John McWhorter writes that because the Ferguson case is not a clear-cut case of police brutality, it is not the best case to highlight the problems of the relationships between law enforcement and minorities.
Not because I differ with Mr. McWhorter on the facts of the case, but because I think it is precisely this case's resistance to being cast as a simple case of an evil racist cop killing a perfectly innocent young black man that makes it a useful case to examine.
Unfortunately, it's not so simple. The problem isn't so much the actions of Darren Wilson during the stop (or the actions of Micheal Brown, but the confluence of factors that brought them together that day in emotional states such that this outcome was in play.
If it were a simple case of a rogue cop, the solution would be easy -- punish him, and try not to hire more cops like him. If the criminal justice system failed to do so in the face of these facts, then that's a bigger, thought somewhat more manageable problem.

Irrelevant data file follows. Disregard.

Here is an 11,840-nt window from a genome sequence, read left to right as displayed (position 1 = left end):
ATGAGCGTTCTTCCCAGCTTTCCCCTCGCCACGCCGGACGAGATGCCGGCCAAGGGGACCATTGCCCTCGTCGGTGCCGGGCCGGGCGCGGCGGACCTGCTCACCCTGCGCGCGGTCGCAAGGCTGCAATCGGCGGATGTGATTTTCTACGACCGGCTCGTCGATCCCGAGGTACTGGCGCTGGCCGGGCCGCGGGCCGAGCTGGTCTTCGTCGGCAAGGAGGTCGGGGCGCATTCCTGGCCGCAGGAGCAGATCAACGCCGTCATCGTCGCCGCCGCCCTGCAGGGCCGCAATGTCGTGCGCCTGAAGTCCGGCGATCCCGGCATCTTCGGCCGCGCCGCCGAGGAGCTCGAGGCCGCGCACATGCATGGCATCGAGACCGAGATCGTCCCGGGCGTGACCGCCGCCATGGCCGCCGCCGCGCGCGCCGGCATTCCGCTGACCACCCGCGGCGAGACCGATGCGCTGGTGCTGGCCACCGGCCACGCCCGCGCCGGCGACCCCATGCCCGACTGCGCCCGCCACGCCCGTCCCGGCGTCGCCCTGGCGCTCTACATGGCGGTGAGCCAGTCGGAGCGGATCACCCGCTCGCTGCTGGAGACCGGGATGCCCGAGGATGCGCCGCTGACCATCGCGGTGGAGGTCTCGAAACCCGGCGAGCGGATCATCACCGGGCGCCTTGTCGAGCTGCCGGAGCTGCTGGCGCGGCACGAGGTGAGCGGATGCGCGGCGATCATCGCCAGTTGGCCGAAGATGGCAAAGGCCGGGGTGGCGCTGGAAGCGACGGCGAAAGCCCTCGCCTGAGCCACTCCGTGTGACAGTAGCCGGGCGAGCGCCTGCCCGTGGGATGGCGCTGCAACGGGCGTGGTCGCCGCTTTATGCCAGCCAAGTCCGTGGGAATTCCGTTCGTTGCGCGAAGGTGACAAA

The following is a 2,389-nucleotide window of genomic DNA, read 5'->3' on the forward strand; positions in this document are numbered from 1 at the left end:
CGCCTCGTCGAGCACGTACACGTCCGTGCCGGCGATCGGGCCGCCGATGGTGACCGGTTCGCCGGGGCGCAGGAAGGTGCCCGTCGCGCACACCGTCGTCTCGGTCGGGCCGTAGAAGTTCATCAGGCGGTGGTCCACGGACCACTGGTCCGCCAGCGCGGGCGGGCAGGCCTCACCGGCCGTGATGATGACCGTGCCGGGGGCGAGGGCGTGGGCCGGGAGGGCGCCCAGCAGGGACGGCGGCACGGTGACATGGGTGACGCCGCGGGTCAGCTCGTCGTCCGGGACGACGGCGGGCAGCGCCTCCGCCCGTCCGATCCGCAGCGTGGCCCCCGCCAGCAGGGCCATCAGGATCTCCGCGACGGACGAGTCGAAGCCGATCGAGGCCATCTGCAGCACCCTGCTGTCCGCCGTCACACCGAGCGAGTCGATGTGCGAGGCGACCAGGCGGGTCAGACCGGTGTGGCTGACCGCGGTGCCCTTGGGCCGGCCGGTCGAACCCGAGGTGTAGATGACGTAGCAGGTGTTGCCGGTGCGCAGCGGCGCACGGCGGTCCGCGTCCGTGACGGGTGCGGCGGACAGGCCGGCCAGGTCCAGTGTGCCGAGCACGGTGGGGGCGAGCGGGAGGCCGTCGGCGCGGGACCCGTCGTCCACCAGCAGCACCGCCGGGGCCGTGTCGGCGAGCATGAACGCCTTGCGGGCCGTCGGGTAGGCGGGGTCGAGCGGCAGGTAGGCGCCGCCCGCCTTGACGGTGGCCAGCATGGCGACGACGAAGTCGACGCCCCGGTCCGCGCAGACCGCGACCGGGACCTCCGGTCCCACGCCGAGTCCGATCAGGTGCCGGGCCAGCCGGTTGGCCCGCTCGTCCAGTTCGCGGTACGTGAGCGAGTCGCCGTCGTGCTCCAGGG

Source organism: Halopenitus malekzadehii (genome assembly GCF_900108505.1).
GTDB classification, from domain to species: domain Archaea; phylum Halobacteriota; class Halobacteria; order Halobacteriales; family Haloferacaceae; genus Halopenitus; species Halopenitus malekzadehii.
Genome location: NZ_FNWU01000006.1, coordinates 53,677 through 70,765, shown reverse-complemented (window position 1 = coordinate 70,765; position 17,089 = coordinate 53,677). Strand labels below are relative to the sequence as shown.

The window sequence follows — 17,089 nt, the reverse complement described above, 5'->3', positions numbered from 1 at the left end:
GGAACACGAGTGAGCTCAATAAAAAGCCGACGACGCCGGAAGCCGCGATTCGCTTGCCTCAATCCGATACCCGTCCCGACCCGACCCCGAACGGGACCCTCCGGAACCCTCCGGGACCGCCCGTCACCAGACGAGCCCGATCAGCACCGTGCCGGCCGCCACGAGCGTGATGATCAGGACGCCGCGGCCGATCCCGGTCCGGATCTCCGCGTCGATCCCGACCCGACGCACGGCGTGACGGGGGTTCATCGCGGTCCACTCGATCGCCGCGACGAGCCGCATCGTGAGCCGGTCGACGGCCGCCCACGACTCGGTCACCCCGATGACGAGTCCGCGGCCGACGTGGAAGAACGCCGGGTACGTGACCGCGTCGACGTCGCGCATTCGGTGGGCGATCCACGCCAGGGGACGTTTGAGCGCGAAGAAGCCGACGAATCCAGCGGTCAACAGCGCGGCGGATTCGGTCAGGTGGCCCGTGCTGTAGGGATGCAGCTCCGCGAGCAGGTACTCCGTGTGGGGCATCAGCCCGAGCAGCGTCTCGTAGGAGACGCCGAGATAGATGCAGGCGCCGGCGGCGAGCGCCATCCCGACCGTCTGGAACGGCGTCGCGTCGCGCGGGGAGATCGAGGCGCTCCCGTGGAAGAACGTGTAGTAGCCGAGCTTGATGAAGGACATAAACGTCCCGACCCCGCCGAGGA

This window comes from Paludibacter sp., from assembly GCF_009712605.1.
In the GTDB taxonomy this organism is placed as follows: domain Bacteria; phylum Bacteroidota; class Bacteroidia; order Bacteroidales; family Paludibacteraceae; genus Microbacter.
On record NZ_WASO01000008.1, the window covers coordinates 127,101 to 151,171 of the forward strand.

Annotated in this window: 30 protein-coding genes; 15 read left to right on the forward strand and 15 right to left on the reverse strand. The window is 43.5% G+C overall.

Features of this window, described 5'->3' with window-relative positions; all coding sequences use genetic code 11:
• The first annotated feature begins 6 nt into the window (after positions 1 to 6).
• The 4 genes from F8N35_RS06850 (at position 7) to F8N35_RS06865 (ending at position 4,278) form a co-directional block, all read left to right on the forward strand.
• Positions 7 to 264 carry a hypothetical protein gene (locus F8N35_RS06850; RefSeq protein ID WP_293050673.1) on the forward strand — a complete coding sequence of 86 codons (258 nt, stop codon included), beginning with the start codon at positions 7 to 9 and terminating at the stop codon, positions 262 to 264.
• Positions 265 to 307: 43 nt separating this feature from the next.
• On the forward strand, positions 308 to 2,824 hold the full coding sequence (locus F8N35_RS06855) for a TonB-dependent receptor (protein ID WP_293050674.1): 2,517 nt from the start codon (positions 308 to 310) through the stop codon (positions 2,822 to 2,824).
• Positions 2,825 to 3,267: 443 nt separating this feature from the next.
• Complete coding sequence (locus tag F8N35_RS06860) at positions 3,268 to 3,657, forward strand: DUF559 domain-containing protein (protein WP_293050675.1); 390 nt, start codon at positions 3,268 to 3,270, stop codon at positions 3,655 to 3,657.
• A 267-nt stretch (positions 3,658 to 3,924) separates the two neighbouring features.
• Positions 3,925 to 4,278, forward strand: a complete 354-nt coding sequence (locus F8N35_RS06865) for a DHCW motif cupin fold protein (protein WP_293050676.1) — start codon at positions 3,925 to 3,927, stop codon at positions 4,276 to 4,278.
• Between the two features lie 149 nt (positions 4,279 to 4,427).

But that doesn't seem to be what's going on. It appears that Officer Wilson acted within the parameters of his job. And still, a man who didn't deserve to die was killed. That's a more difficult problem.
I wonder if some of the rage at the grand jury decision is that it denies us the simple scapegoat and the easy way out. The statement is, "No, you're not going to get out of this just by punishing Darren Wilson. You're going to have to work on all the things that led these two people to where they were that afternoon."
I get the frustration that a young man can be killed with nobody held responsible. And expanding the zone of culpability can at times be a way to dodge personal responsibility and culpability.
Still, I think we need to absorb different lessons than, "Darren Wilson was a bad cop." And if it turns out he wasn't such a bad cop, I think that helps us ask the bigger questions.